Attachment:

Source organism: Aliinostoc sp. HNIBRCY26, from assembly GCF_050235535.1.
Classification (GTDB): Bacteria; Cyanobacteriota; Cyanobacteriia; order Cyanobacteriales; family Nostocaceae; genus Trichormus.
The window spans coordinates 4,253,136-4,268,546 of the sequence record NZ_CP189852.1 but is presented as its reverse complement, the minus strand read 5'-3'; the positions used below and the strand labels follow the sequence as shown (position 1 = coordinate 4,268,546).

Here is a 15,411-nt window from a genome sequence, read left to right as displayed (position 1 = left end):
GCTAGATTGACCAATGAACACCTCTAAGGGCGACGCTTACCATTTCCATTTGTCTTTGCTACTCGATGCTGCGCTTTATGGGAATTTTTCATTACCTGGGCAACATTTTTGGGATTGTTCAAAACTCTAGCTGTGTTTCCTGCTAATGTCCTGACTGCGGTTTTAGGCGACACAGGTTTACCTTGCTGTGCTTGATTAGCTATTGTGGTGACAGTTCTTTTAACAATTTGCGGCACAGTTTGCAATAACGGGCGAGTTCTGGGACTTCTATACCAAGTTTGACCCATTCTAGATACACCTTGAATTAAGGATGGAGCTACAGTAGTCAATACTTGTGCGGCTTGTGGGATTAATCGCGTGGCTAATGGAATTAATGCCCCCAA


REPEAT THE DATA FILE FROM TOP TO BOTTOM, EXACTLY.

Source organism: Aliinostoc sp. HNIBRCY26, from assembly GCF_050235535.1.
Classification (GTDB): Bacteria; Cyanobacteriota; Cyanobacteriia; order Cyanobacteriales; family Nostocaceae; genus Trichormus.
The window spans coordinates 4,253,136-4,268,546 of the sequence record NZ_CP189852.1 but is presented as its reverse complement, the minus strand read 5'-3'; the positions used below and the strand labels follow the sequence as shown (position 1 = coordinate 4,268,546).

Here is a 15,411-nt window from a genome sequence, read left to right as displayed (position 1 = left end):
GCTAGATTGACCAATGAACACCTCTAAGGGCGACGCTTACCATTTCCATTTGTCTTTGCTACTCGATGCTGCGCTTTATGGGAATTTTTCATTACCTGGGCAACATTTTTGGGATTGTTCAAAACTCTAGCTGTGTTTCCTGCTAATGTCCTGACTGCGGTTTTAGGCGACACAGGTTTACCTTGCTGTGCTTGATTAGCTATTGTGGTGACAGTTCTTTTAACAATTTGCGGCACAGTTTGCAATAACGGGCGAGTTCTGGGACTTCTATACCAAGTTTGACCCATTCTAGATACACCTTGAATTAAGGATGGAGCTACAGTAGTCAATACTTGTGCGGCTTGTGGGATTAATCGCGTGGCTAATGGAATTAATGCCCCCAA